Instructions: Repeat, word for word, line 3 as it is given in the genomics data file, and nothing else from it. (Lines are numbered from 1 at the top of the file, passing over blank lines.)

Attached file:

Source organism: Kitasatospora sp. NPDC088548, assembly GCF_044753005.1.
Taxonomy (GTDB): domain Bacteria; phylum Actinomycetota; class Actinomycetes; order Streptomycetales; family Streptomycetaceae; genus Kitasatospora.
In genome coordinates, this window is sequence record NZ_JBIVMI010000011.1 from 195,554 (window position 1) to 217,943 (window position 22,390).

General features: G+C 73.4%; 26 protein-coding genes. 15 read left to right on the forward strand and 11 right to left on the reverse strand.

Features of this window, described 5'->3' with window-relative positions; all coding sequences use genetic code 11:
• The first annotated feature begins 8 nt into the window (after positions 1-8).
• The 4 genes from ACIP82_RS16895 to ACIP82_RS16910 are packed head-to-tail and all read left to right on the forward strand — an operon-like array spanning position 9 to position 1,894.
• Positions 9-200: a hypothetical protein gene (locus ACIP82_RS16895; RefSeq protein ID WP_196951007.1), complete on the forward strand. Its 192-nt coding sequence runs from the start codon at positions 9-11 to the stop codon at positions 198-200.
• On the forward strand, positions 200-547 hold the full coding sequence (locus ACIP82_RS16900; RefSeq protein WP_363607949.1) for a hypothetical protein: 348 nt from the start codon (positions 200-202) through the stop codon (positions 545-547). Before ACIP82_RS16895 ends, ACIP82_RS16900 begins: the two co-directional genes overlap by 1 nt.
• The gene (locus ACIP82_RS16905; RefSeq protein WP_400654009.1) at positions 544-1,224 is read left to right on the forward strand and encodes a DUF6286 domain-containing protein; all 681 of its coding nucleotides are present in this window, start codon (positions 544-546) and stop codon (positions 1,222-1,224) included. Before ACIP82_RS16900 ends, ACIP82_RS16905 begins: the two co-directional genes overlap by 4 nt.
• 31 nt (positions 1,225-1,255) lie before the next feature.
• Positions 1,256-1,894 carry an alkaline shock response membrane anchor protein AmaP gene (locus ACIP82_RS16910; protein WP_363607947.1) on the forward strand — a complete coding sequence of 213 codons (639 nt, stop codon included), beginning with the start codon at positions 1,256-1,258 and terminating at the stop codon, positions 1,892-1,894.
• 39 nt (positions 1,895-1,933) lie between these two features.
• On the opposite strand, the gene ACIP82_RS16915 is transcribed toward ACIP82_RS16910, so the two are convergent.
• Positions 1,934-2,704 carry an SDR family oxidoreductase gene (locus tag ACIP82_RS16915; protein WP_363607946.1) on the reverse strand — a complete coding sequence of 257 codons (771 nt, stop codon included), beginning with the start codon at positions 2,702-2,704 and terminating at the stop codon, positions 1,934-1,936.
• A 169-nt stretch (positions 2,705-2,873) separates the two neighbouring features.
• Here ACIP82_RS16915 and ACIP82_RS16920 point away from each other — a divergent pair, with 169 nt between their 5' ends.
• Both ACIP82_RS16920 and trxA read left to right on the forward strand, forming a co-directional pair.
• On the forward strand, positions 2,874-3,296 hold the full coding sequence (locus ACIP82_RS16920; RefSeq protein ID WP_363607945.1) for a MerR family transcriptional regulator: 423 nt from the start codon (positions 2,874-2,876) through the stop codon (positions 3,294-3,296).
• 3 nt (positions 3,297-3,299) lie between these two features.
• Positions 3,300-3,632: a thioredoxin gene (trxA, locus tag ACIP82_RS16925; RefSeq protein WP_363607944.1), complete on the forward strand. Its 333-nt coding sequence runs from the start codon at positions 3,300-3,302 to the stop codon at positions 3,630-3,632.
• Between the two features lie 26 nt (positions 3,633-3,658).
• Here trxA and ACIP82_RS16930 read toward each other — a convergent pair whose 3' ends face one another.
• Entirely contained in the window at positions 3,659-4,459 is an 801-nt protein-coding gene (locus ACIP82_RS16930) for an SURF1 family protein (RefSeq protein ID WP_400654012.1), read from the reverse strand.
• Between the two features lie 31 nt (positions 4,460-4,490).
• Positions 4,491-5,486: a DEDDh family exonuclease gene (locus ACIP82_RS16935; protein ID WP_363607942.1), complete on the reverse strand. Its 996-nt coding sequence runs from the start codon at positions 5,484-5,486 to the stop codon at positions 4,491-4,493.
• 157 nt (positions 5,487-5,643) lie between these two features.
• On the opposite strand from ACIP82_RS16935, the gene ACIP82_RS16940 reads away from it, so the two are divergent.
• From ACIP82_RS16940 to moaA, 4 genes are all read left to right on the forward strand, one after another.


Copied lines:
In genome coordinates, this window is sequence record NZ_JBIVMI010000011.1 from 195,554 (window position 1) to 217,943 (window position 22,390).